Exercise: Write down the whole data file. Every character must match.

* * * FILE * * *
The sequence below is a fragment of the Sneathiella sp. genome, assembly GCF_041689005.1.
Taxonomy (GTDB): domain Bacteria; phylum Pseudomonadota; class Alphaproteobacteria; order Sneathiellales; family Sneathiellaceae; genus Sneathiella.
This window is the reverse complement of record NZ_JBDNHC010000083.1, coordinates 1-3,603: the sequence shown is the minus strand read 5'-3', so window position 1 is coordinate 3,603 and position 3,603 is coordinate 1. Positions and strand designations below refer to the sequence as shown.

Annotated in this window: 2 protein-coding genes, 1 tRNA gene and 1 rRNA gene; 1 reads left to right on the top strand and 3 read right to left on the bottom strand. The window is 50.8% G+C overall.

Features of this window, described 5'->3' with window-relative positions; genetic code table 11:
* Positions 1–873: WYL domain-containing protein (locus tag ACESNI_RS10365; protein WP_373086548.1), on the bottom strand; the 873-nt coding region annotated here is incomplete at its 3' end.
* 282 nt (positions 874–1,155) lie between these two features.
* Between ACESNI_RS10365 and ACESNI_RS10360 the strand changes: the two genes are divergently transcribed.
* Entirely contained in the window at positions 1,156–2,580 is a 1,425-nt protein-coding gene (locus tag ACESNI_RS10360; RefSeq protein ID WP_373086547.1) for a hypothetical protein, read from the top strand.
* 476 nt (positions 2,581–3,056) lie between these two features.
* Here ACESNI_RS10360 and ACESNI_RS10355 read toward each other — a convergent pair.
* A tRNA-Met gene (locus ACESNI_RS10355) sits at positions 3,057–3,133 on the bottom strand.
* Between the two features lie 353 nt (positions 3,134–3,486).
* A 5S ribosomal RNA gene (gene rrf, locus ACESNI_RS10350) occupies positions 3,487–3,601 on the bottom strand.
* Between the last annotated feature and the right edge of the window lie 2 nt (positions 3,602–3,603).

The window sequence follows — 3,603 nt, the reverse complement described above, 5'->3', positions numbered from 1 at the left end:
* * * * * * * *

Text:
The sequence below is a fragment of the Sneathiella sp. genome, assembly GCF_041689005.1.
Taxonomy (GTDB): domain Bacteria; phylum Pseudomonadota; class Alphaproteobacteria; order Sneathiellales; family Sneathiellaceae; genus Sneathiella.
This window is the reverse complement of record NZ_JBDNHC010000083.1, coordinates 1-3,603: the sequence shown is the minus strand read 5'-3', so window position 1 is coordinate 3,603 and position 3,603 is coordinate 1. Positions and strand designations below refer to the sequence as shown.

Annotated in this window: 2 protein-coding genes, 1 tRNA gene and 1 rRNA gene; 1 reads left to right on the top strand and 3 read right to left on the bottom strand. The window is 50.8% G+C overall.

Features of this window, described 5'->3' with window-relative positions; genetic code table 11:
* Positions 1–873: WYL domain-containing protein (locus tag ACESNI_RS10365; protein WP_373086548.1), on the bottom strand; the 873-nt coding region annotated here is incomplete at its 3' end.
* 282 nt (positions 874–1,155) lie between these two features.
* Between ACESNI_RS10365 and ACESNI_RS10360 the strand changes: the two genes are divergently transcribed.
* Entirely contained in the window at positions 1,156–2,580 is a 1,425-nt protein-coding gene (locus tag ACESNI_RS10360; RefSeq protein ID WP_373086547.1) for a hypothetical protein, read from the top strand.
* 476 nt (positions 2,581–3,056) lie between these two features.
* Here ACESNI_RS10360 and ACESNI_RS10355 read toward each other — a convergent pair.
* A tRNA-Met gene (locus ACESNI_RS10355) sits at positions 3,057–3,133 on the bottom strand.
* Between the two features lie 353 nt (positions 3,134–3,486).
* A 5S ribosomal RNA gene (gene rrf, locus ACESNI_RS10350) occupies positions 3,487–3,601 on the bottom strand.
* Between the last annotated feature and the right edge of the window lie 2 nt (positions 3,602–3,603).

The window sequence follows — 3,603 nt, the reverse complement described above, 5'->3', positions numbered from 1 at the left end: